“You don’t need a silver fork to eat good food.” – Paul Prudhomme
About Paul Prudhomme
Paul Prudhomme (July 13, 1940 – October 8, 2015), also known as Gene Autry Prudhomme, was an American celebrity chef whose specialties were Creole and Cajun cuisines, which he was also credited with popularizing. He was the chef proprietor of K-Paul’s Louisiana Kitchen in New Orleans, and had formerly owned and run several other restaurants. He developed several culinary products, including hot sauce and seasoning mixes, and wrote 11 cookbooks.
The youngest of 13 children, Prudhomme was raised on a farm near Opelousas, the seat of Saint Landry Parish, Louisiana. His father Eli Prudhomme, Jr., was a farmer, but the family struggled to make ends meet during Prudhomme’s childhood.
Prudhomme opened his first restaurant in Opelousas in 1957, a hamburger restaurant called Big Daddy O’s Patio. The restaurant went out of business in nine months, which also saw the end of his first marriage. He became a magazine seller initially in New Orleans, and afterwards several restaurant jobs took him around the country. During this period he began creating his own spice mixes and giving them away to customers.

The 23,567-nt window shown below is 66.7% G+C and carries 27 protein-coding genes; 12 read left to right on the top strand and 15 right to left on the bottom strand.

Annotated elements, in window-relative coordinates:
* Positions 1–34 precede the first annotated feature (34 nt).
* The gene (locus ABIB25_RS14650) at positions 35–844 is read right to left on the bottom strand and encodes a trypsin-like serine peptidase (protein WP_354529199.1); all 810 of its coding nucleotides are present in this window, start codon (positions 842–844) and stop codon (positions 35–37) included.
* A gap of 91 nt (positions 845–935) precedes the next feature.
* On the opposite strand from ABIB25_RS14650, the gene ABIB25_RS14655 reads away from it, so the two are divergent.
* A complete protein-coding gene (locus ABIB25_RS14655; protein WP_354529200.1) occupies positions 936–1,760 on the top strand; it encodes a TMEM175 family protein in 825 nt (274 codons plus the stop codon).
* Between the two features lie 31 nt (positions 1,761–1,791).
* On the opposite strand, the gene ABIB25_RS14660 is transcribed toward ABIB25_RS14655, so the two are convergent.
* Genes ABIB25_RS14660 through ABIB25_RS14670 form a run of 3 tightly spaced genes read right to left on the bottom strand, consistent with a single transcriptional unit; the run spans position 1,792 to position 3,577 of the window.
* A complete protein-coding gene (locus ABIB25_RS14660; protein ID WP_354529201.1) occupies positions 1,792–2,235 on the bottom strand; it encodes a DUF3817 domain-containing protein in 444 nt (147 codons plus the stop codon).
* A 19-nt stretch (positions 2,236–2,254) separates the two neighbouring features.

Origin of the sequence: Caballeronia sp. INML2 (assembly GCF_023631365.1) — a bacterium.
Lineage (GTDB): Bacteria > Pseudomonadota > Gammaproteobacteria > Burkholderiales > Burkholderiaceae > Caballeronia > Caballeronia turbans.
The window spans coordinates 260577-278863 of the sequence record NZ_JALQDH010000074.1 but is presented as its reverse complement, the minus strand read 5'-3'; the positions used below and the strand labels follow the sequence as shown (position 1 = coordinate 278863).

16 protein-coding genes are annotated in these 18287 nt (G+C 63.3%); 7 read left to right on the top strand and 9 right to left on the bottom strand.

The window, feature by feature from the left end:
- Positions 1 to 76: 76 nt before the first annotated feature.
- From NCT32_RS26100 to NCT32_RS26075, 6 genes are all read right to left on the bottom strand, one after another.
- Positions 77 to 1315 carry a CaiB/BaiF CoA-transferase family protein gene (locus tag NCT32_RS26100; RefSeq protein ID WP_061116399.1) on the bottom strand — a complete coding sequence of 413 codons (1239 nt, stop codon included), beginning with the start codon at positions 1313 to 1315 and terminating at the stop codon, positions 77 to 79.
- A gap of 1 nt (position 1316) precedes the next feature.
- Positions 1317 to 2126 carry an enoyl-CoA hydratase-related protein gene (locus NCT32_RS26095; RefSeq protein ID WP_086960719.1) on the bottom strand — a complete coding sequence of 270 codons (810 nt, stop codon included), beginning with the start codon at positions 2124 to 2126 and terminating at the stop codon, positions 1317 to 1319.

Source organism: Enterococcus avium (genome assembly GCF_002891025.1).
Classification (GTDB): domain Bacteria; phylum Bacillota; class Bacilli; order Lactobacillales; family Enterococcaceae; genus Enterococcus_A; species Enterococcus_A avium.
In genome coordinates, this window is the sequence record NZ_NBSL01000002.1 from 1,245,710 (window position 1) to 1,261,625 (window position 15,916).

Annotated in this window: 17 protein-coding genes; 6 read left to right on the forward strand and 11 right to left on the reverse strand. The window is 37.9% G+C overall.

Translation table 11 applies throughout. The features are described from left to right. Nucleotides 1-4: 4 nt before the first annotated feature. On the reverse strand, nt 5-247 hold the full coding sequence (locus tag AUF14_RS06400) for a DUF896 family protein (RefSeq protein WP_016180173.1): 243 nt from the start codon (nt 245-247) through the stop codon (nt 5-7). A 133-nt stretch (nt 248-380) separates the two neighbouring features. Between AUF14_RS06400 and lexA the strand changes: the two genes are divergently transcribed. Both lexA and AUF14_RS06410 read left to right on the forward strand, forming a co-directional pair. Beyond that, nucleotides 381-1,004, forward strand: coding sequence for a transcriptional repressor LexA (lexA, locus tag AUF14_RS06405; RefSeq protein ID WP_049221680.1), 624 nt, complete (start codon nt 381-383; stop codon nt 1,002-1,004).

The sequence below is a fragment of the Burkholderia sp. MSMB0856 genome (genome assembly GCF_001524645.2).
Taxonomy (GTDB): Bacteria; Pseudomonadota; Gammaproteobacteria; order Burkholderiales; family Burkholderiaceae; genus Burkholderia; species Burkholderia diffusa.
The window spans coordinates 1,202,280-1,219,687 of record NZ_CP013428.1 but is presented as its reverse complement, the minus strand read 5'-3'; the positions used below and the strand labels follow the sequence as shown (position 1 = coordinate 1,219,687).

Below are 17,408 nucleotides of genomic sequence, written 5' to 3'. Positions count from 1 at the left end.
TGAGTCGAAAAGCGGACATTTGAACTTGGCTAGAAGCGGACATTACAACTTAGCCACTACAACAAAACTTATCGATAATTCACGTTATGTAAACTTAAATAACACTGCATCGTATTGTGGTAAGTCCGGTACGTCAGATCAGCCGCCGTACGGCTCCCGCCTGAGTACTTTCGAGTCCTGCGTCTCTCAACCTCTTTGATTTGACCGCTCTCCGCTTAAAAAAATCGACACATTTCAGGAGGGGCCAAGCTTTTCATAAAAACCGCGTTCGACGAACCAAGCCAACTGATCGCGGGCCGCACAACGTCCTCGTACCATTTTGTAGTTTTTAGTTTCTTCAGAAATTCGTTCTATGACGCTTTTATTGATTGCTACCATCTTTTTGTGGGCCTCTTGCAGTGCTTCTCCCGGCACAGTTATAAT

His cookbook, Paul Prudhomme’s Louisiana Kitchen, was published by William Morrow and Company in 1984. It was given a Culinary Classic Book Award in 1989 by the International Association of Culinary Professionals. Prudhomme has been credited with having popularized cajun cuisine and in particular blackened redfish during the 1980s.
Prudhomme died in New Orleans on October 8, 2015, after a brief illness. He was 75. After his death in 2015, Prudhomme’s personal library of nearly 600 cookbooks, food reference books and technical books on food science were donated to John and Bonnie Boyd Hospitality and Culinary Library, affiliated with the Southern Food and Beverage Museum.
(Source – Wikipedia)